It’s worth noting, the Sullivan and Cromwell attorney said, “real estate developers generally—not just sports teams—are not leaving the office market entirely. They are adapting to their current perception of risk” (think: socially distanced interior space as opposed to open floor layouts, more outdoor space and better airflow).

Having to reconfigure the space post-groundbreaking will likely result in a hit to the team’s pro forma. But it wouldn’t be sufficient enough of a loss that anyone would consider scrapping the project out of concern. As Hank Ratner (former president and CEO, The Madison Square Garden Company) explained, “It’s such an important business aspect for a team to use these ancillary opportunities, and the people that they draw in for the team, to create these other revenue streams and business expansions that [the clubs] are all going to find ways to make [the projects] work.”

To make the projects work financially, teams may need to tinker with the product mix within the development (think: converting excess office space into more desirable senior housing or laboratory space). The earlier it is within the process, the easier it is to do. Once a project has been capitalized and the zoning approvals have been issued there may be limitations on what the club can do with the space.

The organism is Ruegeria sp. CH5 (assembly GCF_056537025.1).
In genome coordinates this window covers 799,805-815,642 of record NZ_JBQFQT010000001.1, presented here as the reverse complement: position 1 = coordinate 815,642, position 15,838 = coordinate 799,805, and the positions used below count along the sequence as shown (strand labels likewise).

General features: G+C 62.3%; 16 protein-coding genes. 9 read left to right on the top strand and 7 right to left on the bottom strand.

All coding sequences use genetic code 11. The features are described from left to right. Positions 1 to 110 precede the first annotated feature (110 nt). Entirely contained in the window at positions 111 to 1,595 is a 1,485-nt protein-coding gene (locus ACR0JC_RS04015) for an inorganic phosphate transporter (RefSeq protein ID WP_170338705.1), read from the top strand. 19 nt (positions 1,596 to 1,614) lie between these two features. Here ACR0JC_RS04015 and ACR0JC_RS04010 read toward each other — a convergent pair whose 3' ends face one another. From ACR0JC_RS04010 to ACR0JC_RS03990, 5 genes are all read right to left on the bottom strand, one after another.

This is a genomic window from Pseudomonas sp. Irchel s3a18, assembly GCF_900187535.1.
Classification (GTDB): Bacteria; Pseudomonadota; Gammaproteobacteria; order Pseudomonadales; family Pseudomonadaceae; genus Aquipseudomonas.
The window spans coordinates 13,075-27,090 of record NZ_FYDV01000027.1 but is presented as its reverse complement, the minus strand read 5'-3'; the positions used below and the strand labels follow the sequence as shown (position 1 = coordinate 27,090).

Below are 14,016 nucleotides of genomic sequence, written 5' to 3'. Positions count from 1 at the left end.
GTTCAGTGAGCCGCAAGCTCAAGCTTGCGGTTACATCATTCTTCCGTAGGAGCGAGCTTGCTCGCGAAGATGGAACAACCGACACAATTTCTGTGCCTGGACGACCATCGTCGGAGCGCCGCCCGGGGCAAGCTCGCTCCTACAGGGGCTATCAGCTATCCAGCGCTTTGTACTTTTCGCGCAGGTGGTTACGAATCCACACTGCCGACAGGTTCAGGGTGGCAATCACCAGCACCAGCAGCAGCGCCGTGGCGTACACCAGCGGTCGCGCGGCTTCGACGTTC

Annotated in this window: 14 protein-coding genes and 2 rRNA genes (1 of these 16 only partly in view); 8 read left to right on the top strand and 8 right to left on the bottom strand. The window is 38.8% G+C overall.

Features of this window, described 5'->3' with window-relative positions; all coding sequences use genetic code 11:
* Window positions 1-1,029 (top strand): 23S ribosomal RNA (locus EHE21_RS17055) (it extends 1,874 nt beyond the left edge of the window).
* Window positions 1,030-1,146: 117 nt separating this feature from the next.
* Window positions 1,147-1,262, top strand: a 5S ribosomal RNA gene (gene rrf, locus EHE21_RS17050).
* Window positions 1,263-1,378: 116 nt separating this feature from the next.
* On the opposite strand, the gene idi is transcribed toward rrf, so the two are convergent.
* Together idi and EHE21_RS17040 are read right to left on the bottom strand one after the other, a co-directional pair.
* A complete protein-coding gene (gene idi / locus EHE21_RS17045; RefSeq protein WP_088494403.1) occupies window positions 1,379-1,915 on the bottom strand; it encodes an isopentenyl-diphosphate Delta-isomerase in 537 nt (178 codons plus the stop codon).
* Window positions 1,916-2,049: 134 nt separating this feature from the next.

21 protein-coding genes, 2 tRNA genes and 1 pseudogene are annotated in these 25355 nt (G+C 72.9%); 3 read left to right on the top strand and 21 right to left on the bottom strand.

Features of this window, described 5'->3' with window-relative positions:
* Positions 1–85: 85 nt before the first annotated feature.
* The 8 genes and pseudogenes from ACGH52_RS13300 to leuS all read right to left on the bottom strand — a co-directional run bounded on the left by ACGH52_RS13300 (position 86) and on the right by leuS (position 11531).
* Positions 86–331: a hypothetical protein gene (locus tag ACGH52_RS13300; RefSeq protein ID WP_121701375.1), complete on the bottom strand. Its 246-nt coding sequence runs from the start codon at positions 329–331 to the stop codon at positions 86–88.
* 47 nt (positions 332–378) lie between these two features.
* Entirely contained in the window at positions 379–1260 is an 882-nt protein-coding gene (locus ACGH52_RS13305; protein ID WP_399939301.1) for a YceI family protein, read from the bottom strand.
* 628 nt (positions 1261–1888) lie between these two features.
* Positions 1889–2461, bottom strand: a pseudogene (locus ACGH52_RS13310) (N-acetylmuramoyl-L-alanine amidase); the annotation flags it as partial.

The restaurant business was hit particularly hard by the pandemic (think: lots of available real estate now available, relatively little demand as many restaurants shuttered). So, it’s reasonable to wonder if teams are rethinking how much restaurant space they need. Ratner doesn’t think they should be. He foresees restaurants coming back (so demand should increase) and says while there may be pressure on pricing in the short-term, as we move forward it should return to pre-pandemic levels.

Surapaneni agreed that there is little reason for a club to pivot away from planned restaurants. “Maybe they make decisions a little bit differently in terms of how they size or price them. But you have to have some sort of ground-level product,” he said. That’s because retail and restaurants—establishments typically found on the ground floor—tend to serve a purpose other than generating revenue. In fact, they are oftentimes “loss leaders for real estate development. It’s more about trying to create an amenity package that makes [the property] more desirable to tenants as opposed to the pure lease revenues they would generate from the retail tenant,” Surapaneni explained. The space on top of the ground floor tends to be more accretive.

“When the pandemic started, there was a belief that there would be significant buying power within the construction industry, but that has not been the case with shortages in labor and materials,” Legends Global Planning president Bill Rhoda said. Instead, there is now some short-term expense pressure that may have teams reimagining projects (using alternative materials). But Surapaneni hasn’t “heard of any [teams] having to hit pause” because of rising labor or material costs. “Any development budget has contingencies baked into it for that eventuality,” he said. Ratner added that with “revenues not coming in until [the organization] gets to the completion date on the project, nobody really wants to push that [date] out.”